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In retrospect, it can't come as a complete surprise to learn that the AT&T Inc. (NYSE: T ) bid to acquire Time Warner Inc (NYSE: TWX ) would boil down to the testimonies of the experts on the matter. The Department of Justice, which is suing to block the merger, called its last (and arguably best) witness on Wednesday, while AT&T's star witness said his piece on Thursday.
On balance, owners of T stock have to like how the opposing arguments have stacked up. Judge Richard Leon asked a couple of questions DOJ expert Carl Shapiro, an economics professor at the University of California at Berkeley, couldn't really answer. AT&T's guy, University of Chicago professor Dennis Carlton, took the stand on Thursday to inflict more damage on the DOJ's case.
The "No" Argument
On the off-chance you're reading this and haven't heard, AT&T wants to buy TV and movie player Time Warner… a vertical integration that reflects the new norm in media and medium.
The more such deals are made though, blurring lines that haven't been blurred in the past, the more nervous the federal government gets. Though no evidence of abuse or monopolistic behavior has materialized yet, it would be naive to think media and telco companies aren't positioning for exactly that.
That's how Shapiro sees it anyway, explaining on Wednesday, who opened his explanation by saying: "The merger will likely lead to an increase in fees that Turner is able to charge ." Turner Broadcasting is one of several television-related properties Time Warner owns.
The government's fear is that ownership of an outfit that creates television content as well as a means to distribute it means it could withhold content from other providers, and in turn funnel those disgruntled consumers toward another AT&T property, DirecTV , which offers satellite-cable television service.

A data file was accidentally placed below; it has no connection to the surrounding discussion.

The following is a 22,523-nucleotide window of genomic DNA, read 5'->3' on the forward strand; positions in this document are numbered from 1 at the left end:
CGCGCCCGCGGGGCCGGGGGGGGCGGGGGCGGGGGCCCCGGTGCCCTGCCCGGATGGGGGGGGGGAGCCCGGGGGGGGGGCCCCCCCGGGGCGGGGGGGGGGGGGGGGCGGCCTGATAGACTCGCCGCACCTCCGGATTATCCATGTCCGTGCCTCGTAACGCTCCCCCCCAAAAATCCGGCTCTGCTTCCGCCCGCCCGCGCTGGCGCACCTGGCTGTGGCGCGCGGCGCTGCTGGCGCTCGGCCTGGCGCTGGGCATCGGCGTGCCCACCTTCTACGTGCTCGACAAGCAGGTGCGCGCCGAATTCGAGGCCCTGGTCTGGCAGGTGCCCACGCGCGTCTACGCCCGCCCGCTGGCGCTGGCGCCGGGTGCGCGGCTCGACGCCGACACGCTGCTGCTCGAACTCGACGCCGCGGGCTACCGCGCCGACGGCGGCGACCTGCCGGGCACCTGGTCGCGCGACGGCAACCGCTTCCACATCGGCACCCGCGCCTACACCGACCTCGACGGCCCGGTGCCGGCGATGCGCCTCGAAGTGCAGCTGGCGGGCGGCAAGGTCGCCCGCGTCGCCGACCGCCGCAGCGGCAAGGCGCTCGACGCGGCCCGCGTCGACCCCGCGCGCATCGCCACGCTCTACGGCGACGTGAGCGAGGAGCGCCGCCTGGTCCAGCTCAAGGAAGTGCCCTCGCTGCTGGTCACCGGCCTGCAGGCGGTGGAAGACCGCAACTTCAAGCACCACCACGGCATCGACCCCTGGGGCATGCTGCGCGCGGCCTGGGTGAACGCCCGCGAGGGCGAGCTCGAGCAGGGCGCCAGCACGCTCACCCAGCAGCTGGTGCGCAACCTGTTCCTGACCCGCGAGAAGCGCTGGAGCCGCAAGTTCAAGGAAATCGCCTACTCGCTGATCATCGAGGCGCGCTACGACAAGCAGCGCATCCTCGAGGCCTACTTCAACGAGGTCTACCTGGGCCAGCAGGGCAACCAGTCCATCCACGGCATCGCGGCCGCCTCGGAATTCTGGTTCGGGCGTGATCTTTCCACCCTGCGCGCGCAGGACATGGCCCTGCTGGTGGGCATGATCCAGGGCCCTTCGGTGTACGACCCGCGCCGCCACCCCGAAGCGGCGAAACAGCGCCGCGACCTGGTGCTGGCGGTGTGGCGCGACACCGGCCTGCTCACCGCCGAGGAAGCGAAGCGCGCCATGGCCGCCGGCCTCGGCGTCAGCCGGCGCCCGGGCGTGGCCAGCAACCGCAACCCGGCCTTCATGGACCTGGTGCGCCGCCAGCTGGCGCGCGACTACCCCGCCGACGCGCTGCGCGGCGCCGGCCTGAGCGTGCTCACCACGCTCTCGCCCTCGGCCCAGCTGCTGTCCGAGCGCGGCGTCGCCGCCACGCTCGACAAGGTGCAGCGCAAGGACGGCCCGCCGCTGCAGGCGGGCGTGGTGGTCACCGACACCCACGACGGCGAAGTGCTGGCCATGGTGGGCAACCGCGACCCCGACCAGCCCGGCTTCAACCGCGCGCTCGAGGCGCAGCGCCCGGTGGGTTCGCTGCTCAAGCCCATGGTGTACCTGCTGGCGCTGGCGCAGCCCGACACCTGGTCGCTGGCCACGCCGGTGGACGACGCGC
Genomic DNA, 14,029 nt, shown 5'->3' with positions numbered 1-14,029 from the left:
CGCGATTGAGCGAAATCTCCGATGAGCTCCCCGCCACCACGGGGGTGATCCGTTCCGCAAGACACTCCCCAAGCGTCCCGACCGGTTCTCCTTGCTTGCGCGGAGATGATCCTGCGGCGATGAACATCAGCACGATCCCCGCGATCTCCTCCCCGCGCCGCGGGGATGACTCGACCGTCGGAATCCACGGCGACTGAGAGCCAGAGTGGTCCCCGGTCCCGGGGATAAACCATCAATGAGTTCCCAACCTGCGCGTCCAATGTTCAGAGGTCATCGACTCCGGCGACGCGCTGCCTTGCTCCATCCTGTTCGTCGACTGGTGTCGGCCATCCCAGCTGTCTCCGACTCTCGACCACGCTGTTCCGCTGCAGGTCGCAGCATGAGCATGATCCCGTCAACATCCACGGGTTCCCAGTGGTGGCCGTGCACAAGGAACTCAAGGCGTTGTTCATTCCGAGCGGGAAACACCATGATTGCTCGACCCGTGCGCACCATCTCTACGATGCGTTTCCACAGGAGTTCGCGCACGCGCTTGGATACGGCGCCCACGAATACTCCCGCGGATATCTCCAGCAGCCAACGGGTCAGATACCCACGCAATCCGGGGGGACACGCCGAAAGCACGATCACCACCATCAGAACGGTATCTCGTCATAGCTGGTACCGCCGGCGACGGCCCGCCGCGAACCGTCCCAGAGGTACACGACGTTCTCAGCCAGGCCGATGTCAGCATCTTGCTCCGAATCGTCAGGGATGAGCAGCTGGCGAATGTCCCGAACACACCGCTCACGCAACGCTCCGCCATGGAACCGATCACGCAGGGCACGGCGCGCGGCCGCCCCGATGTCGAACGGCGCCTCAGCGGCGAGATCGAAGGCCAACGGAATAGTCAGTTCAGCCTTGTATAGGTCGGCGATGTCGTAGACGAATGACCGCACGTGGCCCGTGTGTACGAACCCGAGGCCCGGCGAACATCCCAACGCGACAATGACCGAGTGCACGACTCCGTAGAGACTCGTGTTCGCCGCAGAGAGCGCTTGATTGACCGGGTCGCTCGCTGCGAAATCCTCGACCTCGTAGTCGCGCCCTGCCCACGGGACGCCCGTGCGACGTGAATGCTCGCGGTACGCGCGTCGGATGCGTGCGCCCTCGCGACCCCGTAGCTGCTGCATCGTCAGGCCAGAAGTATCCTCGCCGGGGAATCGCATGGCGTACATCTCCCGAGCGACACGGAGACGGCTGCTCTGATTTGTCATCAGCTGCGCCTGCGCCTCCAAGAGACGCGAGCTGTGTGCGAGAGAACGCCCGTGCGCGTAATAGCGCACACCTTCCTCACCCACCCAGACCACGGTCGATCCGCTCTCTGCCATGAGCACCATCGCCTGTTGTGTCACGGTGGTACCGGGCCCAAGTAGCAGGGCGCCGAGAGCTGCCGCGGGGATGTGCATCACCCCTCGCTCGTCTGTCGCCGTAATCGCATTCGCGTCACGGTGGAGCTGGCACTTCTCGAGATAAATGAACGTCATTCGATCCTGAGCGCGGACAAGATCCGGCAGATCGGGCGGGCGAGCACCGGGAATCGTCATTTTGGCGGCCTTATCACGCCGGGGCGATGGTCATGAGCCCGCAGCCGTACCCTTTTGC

Shapiro even want as far as to suggest AT&T could collude with Comcast Corporation (NASDAQ: CMCSA ), which owns NBC Universal, to jointly squeeze smaller players out of the market simply because… why not?
The "Yes" Case
The Department of Justice's case makes a fair amount of superficial sense. It wasn't too terribly difficult for AT&T's lawyers to poke holes in the government's argument though. The defense counsel's Daniel Petrocelli plainly made the point that several AT&T and Time Warner executives testified they had no interest or intention of imposing higher subscription fees due to increased leverage.
Carlton, taking the stand for the first time on Thursday, was even more direct. He explained of Shapiro's model "The central element of his model doesn't apply … to this transaction," adding "The evidence doesn't support the government's claim that this transaction will harm consumers."
Carlton then went on to list multiple reasons why Shapiro's assumptions were wrong, pointing out that the 2011 pairing of Comcast and NBC didn't lead to the problems the DOJ says it's trying to prevent from developing by barring the merger of AT&T and Time Warner.
Even Leon wasn't quite clear that Shapiro's logic held up. He commented to the expert, who also happens to be a former employee of the Department of Justice's Antitrust Division, as Wednesday's war was winding down "I look forward to re-reading your testimony. I'm not sure I got it."
Leon's confusion may have stemmed from the fact that there's little empirical evidence to suggest past mergers of this ilk resulted in higher consumer costs. There was also no evidence to say withholding content and creating a "blackout" for cable providers caused a great loss of subscribers.
Bloomberg Intelligence legal analyst Jennifer Rie commented on AT&T's attorney's response to Shapiro's message "The testimony on cross examination left the impression that the model used was simply an academic experiment that didn't align with real-life behavior, which was ignored. It also looked a bit like the DOJ cherry-picked the inputs that worked for their theory."
Looking Ahead for T Stock
The legal battle has yet to be decided, but the Department of Justice's antitrust arm didn't have the best of cases when it first filed to prevent the merger back in November… a point Larry Meyers made quite well last month . The government's argument looks even weaker now.
Never say never, of course. The nation's courts have leaned generously in the direction of "what seems fair" rather than the applying the letter of the law of late. Anything can still happen.
Still, if you've been uneasy about any position you may have in T stock, you have to like how this trial has unfurled so far.
As of this writing, James Brumley did not hold a position in any of the aforementioned securities. You can follow him on Twitter , at @jbrumley.
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